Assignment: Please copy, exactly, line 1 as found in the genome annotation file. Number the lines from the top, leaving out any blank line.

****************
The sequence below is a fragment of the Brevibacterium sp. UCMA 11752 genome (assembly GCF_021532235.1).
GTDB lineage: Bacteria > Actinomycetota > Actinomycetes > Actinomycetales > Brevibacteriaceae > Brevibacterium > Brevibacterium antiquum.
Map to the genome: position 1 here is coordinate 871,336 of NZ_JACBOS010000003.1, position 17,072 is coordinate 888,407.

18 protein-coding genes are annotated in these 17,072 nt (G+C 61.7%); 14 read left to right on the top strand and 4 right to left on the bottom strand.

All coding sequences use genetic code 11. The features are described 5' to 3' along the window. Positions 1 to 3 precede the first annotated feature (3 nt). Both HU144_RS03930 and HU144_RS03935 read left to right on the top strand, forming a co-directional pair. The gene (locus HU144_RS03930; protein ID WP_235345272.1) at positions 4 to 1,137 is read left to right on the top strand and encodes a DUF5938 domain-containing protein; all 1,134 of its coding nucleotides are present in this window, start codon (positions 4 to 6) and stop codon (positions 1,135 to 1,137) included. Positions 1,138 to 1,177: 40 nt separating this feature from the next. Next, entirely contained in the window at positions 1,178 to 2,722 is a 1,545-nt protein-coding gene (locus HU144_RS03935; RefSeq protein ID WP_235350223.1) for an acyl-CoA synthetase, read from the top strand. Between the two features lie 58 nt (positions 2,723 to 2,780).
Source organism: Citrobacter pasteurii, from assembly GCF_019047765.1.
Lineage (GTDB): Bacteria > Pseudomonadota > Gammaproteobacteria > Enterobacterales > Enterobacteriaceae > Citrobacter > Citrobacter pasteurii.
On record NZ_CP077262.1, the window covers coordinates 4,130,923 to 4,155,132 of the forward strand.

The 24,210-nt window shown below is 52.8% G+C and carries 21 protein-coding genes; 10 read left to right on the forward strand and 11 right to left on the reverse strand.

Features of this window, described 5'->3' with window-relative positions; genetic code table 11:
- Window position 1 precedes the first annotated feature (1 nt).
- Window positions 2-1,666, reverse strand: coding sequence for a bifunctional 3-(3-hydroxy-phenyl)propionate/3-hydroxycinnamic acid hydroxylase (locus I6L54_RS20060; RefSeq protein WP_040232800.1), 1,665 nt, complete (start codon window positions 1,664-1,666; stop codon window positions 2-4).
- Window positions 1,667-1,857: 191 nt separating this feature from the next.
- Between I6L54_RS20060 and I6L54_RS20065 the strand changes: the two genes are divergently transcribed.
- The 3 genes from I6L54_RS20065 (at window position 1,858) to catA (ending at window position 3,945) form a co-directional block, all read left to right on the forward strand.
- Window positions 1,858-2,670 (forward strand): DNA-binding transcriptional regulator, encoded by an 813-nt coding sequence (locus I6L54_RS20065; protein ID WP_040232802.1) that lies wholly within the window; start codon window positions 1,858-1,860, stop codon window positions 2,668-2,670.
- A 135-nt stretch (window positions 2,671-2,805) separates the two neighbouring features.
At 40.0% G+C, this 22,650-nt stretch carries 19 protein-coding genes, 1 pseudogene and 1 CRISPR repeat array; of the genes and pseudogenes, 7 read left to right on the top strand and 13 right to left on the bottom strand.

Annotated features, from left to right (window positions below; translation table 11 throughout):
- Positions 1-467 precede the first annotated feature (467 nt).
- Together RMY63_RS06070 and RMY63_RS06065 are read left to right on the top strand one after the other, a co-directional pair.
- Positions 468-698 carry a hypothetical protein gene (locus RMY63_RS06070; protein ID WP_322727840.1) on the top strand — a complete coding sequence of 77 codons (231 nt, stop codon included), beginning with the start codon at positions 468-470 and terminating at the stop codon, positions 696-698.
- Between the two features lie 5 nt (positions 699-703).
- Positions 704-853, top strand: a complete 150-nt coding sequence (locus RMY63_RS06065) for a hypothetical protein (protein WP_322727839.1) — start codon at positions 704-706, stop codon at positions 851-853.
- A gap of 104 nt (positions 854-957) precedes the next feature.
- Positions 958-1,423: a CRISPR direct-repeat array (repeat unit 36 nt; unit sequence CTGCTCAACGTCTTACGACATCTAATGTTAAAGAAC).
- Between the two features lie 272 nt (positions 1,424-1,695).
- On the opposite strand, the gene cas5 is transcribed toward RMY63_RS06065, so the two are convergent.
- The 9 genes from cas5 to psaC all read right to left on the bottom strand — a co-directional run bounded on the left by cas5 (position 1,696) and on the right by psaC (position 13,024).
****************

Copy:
The sequence below is a fragment of the Brevibacterium sp. UCMA 11752 genome (assembly GCF_021532235.1).